Understanding Flow Rate & Water Pressure
No doubt, you have experienced once or twice when taking a shower lack of water flow and pressure. This is when the water that comes out of the showerhead is not a full stream, but more like a trickle.
When this occurs, more than likely other things affecting water flow and pressure are taking place in your home. This can include the flushing of one or more toilets, another shower is being used, and/or the washer is in use. All of this occurring concurrently will result in a lack of water flow.
The occurrence of lack of water flow either coming from the showerhead or sink faucet can be the result of water pressure issues and water flow rate. Understanding the terms “water pressure” and “water flow rate” helps in determining why there is a lack of water flow when all of those water-related appliances are being used.
What Is Water Flow Rate?
Simply speaking, water flow rate involves the amount of water actually being used in one particular period of time. Commonly, water flow rates are measured in gallons per minute.
If you have a faucet that is lacking in water flow when activated, there is a way to determine the flow rate. Place a measuring cup under the faucet and open the tap fully for about 10 seconds. Time the rate of flow as the water streams from the faucet. Once 10 seconds have elapsed, close the tap. Multiply the measured amount of water by six and convert the number from cups to gallons. If you filled eight cups of water in 10 seconds, the mathematical formula to convert the number of cups to gallons is:
8 cups x 6 = 48 cups. 1 cup = .0625 gallons. So the next math formula is 48 x .0625 = 3 gallons. So your water flow rate is 3 gallons per minute (3GPM).
What Is Water Pressure?
Water pressure is simply how much force is pushing the water through the faucet. Pressure tanks or tall water towers use their height combined with the weight of the water to generate pressure through the delivery system. Commonly, the amount of water pressure in your home ranges from 45 to 80 pounds per square inch (psi). This can change depending on the size of the house, the pounds per square inch required to reach a fixture or appliance.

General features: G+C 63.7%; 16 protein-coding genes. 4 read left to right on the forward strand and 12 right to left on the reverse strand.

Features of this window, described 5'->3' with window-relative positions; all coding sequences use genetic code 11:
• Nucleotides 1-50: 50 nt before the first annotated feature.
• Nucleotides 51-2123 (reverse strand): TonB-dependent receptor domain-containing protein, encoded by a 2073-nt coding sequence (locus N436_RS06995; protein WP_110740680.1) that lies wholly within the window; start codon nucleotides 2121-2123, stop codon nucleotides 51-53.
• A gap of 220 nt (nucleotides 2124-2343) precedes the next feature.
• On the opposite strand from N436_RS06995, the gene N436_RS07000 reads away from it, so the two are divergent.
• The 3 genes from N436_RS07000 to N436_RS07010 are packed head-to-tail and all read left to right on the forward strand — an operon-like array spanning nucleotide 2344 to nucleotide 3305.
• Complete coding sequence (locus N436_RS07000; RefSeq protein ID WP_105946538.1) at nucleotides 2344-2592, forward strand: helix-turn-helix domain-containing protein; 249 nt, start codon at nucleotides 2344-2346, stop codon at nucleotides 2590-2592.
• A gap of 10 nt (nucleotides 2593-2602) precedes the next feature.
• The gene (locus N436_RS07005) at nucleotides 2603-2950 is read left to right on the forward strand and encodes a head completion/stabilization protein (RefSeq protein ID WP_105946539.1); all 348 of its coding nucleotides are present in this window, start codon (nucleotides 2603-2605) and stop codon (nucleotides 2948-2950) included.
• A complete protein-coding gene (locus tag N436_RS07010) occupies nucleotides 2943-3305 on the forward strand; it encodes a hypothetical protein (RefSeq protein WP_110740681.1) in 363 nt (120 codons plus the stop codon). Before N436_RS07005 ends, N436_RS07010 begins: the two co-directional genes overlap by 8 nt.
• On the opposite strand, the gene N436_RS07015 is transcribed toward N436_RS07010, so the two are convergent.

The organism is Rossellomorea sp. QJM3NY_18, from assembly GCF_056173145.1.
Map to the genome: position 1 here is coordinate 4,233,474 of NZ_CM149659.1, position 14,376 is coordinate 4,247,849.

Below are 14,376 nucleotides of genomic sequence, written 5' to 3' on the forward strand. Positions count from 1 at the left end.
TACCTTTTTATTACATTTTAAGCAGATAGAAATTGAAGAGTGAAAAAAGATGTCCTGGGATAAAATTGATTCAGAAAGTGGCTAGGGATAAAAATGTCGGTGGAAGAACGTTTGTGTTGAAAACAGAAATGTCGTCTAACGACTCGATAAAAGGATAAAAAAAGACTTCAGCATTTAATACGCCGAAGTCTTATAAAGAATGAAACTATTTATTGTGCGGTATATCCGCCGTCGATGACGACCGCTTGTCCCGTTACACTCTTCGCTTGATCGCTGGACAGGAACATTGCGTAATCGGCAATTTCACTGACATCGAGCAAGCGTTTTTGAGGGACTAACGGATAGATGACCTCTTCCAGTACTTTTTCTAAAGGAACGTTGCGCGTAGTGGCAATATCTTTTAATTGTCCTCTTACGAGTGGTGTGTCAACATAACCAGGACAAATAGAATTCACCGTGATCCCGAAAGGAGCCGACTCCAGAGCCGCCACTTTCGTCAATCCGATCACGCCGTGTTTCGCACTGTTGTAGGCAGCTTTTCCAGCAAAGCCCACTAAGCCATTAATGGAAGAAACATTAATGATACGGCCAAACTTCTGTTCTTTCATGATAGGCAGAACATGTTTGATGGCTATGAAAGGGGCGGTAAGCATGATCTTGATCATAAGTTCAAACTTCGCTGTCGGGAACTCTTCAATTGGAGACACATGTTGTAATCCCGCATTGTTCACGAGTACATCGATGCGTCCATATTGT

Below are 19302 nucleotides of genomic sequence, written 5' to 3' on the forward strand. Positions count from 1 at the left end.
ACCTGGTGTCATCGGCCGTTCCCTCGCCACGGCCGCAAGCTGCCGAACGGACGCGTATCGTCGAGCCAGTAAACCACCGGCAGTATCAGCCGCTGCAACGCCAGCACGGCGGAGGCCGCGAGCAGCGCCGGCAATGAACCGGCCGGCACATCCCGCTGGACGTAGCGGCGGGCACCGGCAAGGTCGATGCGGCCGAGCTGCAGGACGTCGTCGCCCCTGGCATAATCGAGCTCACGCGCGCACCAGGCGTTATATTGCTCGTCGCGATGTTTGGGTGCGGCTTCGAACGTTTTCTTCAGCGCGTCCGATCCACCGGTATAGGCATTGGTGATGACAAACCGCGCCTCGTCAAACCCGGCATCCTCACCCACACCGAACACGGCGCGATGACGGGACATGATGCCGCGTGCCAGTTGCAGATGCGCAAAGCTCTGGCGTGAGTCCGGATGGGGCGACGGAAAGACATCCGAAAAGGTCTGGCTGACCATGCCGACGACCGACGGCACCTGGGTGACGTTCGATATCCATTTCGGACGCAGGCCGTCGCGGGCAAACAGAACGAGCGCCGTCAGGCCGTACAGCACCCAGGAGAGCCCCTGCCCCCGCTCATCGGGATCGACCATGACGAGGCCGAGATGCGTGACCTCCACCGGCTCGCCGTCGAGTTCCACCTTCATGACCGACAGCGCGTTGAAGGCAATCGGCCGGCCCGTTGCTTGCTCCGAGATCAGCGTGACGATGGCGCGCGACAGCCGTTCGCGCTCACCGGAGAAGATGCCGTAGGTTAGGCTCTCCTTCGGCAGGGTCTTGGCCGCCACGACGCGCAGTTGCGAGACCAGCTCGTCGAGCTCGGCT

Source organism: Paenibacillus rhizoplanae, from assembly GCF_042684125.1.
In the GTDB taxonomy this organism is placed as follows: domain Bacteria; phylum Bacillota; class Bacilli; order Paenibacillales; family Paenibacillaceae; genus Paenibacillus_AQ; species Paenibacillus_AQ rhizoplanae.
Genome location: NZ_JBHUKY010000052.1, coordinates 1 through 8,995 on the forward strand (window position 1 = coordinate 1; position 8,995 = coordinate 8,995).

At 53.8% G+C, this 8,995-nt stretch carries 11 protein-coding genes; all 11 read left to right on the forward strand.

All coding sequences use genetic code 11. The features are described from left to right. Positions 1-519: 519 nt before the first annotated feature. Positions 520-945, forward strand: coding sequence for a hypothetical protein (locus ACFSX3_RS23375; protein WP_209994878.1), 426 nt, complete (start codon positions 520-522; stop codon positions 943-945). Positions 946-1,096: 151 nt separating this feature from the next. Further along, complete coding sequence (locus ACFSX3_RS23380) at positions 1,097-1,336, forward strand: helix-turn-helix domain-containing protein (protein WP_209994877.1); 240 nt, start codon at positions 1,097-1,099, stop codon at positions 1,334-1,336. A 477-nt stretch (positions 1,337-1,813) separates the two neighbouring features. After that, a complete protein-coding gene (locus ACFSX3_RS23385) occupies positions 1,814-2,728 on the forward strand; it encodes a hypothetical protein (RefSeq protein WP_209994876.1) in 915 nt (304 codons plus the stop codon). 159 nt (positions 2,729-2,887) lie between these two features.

If you receive water from a well, then the well pump actually generates the water pressure. The pump works in combination with a pressure tank or a second booster pump to generate a satisfactory water pressure throughout your home.
Why Is There A Low Flow Rate?
There are a number of elements that can cause a low flow rate. They include:
- A problem with a water pressure regulator or a partly closed shutoff valve or meter.
- Extreme and concurrent water usage.
- Blocked pipes or fixture
- Friction depending on the texture and diameter of the pipes.
Preventing Low Flow Rates
Using the proper water treatment equipment can help to prevent low water flow rates. A water softener can decrease the amount of harmful hardness components that results in considerable mineral accumulation in pipes and water fixtures.
If the problem involves iron in the water, a point of entry water filtration system, can quickly remove the iron and reduce the possibility of iron deposit buildup.
The buildup restricts the amount of water that can travel through the system. The smaller the opening due to the buildup, the faster it will clog.
A remedy for this is to soak your showerhead in vinegar to release the buildup and allow the water flow to work freely through the system.
Another issue that can cause flow rate and pressure problems is the actual pipes. The larger the pipe is, the better the water flows. However, if the water pressure is low and does not have the strength to push through the friction of the pipe, then water flow rate could be affected. To repair this problem the pipes need to be adjusted.
Because it’s so common, you can bet that over time there will be a problem with your water flow rate and/or pressure.
The best way to prevent any problems with the proper flow and pressure of your water is to seek the help of a professional water filtration company that will regularly come to your home to repair the problem.
Atlantic Coast Water Clinic Can Help!
One such company you can trust to perform such maintenance is Atlantic Coast Water Clinic, located in Stuart, Florida. The company offers water softening and water filtration solutions to assure that the water system in your home offers the proper water flow rate and pressure. The staff of Atlantic Coast Water Clinic has the knowledge and skills to alleviate hard water issues and other problems that can affect the proper water flow rate and pressure of your water system.
For more information call the company at (772) 283-4767 or visit the website to learn about all the services Atlantic Coast Water Clinic provides.